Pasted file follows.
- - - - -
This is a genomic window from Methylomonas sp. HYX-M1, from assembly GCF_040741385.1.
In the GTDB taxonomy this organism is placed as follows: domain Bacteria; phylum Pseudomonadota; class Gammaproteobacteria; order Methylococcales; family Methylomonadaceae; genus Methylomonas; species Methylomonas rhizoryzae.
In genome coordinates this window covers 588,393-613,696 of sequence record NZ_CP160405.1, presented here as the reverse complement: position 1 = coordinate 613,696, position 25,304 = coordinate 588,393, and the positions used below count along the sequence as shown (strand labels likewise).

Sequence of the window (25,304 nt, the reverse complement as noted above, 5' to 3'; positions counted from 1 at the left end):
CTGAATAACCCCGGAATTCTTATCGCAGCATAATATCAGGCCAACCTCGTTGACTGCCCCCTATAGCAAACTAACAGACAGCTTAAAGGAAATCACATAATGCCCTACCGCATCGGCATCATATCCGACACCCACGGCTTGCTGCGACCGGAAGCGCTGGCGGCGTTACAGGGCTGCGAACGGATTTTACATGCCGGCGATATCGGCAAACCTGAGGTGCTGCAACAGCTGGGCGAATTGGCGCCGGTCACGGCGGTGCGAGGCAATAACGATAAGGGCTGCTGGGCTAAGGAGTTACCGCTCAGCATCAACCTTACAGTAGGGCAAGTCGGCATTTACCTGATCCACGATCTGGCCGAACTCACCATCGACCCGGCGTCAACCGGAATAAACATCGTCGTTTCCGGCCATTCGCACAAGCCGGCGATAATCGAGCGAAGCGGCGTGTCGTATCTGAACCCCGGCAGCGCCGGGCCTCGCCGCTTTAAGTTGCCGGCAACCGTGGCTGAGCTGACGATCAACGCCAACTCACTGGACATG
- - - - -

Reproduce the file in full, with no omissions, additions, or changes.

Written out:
This is a genomic window from Methylomonas sp. HYX-M1, from assembly GCF_040741385.1.
In the GTDB taxonomy this organism is placed as follows: domain Bacteria; phylum Pseudomonadota; class Gammaproteobacteria; order Methylococcales; family Methylomonadaceae; genus Methylomonas; species Methylomonas rhizoryzae.
In genome coordinates this window covers 588,393-613,696 of sequence record NZ_CP160405.1, presented here as the reverse complement: position 1 = coordinate 613,696, position 25,304 = coordinate 588,393, and the positions used below count along the sequence as shown (strand labels likewise).

Sequence of the window (25,304 nt, the reverse complement as noted above, 5' to 3'; positions counted from 1 at the left end):
CTGAATAACCCCGGAATTCTTATCGCAGCATAATATCAGGCCAACCTCGTTGACTGCCCCCTATAGCAAACTAACAGACAGCTTAAAGGAAATCACATAATGCCCTACCGCATCGGCATCATATCCGACACCCACGGCTTGCTGCGACCGGAAGCGCTGGCGGCGTTACAGGGCTGCGAACGGATTTTACATGCCGGCGATATCGGCAAACCTGAGGTGCTGCAACAGCTGGGCGAATTGGCGCCGGTCACGGCGGTGCGAGGCAATAACGATAAGGGCTGCTGGGCTAAGGAGTTACCGCTCAGCATCAACCTTACAGTAGGGCAAGTCGGCATTTACCTGATCCACGATCTGGCCGAACTCACCATCGACCCGGCGTCAACCGGAATAAACATCGTCGTTTCCGGCCATTCGCACAAGCCGGCGATAATCGAGCGAAGCGGCGTGTCGTATCTGAACCCCGGCAGCGCCGGGCCTCGCCGCTTTAAGTTGCCGGCAACCGTGGCTGAGCTGACGATCAACGCCAACTCACTGGACATG